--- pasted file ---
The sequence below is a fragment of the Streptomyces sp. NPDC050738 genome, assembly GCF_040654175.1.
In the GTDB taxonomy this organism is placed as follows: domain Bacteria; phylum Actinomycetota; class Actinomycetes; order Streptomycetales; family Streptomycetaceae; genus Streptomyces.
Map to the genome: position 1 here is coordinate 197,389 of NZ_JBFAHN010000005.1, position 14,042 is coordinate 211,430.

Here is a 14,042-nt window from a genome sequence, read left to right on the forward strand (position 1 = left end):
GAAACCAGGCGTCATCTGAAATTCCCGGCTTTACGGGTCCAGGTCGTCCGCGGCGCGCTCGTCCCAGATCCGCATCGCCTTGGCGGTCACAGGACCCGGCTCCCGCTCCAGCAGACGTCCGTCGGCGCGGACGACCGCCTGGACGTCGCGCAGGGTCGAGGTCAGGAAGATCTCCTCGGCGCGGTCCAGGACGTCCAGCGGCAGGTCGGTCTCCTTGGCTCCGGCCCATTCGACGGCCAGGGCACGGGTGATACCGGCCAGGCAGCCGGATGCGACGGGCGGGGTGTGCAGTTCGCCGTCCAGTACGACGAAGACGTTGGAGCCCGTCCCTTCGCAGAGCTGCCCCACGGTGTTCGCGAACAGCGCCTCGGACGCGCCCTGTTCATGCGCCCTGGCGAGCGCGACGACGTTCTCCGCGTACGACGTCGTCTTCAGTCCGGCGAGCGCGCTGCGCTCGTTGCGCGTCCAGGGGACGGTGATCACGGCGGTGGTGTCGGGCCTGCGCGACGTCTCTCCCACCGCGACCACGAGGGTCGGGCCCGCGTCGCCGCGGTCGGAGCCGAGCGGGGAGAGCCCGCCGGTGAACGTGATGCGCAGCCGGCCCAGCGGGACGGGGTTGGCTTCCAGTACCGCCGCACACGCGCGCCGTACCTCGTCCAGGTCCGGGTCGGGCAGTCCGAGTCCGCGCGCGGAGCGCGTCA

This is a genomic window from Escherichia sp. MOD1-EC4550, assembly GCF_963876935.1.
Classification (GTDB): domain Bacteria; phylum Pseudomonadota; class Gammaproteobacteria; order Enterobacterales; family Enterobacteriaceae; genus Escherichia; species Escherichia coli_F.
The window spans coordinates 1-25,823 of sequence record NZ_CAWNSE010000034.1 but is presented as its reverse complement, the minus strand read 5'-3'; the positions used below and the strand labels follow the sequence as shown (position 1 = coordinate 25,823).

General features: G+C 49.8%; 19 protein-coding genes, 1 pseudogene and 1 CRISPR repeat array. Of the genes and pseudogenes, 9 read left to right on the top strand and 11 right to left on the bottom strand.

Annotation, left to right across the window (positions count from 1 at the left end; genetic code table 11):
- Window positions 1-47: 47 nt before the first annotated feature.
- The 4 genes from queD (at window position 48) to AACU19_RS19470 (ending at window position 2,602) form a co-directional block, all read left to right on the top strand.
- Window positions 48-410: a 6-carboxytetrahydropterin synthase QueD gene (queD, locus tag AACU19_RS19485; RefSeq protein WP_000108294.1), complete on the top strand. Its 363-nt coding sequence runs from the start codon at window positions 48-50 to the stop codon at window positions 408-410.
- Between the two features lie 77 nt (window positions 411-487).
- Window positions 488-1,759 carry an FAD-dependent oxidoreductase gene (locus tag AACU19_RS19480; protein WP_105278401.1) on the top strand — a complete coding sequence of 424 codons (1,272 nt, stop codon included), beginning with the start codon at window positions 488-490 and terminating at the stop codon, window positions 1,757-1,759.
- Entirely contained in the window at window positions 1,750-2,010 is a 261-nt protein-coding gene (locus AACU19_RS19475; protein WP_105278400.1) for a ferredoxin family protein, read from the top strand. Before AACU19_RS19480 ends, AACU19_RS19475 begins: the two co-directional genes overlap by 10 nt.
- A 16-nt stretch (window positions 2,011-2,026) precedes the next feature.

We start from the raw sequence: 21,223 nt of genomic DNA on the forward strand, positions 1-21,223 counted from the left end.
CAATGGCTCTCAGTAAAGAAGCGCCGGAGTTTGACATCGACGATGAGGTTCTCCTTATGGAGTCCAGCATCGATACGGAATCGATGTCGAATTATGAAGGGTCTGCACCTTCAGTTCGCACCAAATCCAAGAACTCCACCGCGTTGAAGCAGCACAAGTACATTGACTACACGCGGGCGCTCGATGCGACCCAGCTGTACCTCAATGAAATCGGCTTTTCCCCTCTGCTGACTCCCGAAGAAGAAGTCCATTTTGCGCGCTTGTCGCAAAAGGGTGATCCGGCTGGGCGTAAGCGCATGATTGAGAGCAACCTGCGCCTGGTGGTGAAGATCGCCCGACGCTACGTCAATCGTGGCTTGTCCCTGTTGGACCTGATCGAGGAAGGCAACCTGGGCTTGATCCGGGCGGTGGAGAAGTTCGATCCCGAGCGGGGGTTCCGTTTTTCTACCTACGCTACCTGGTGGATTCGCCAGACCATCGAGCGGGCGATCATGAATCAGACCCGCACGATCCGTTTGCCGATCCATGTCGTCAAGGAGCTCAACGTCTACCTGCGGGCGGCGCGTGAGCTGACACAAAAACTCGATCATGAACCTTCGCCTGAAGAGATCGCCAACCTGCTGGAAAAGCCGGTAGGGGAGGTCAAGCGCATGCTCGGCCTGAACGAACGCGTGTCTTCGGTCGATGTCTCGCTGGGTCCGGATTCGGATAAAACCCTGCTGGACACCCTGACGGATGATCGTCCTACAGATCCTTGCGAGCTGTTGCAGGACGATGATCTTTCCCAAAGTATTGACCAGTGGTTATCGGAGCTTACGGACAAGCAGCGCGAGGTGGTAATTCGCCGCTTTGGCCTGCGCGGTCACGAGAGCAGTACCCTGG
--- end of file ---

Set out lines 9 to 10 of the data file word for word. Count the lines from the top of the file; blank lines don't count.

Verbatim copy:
General features: G+C 49.8%; 19 protein-coding genes, 1 pseudogene and 1 CRISPR repeat array. Of the genes and pseudogenes, 9 read left to right on the top strand and 11 right to left on the bottom strand.

Annotation, left to right across the window (positions count from 1 at the left end; genetic code table 11):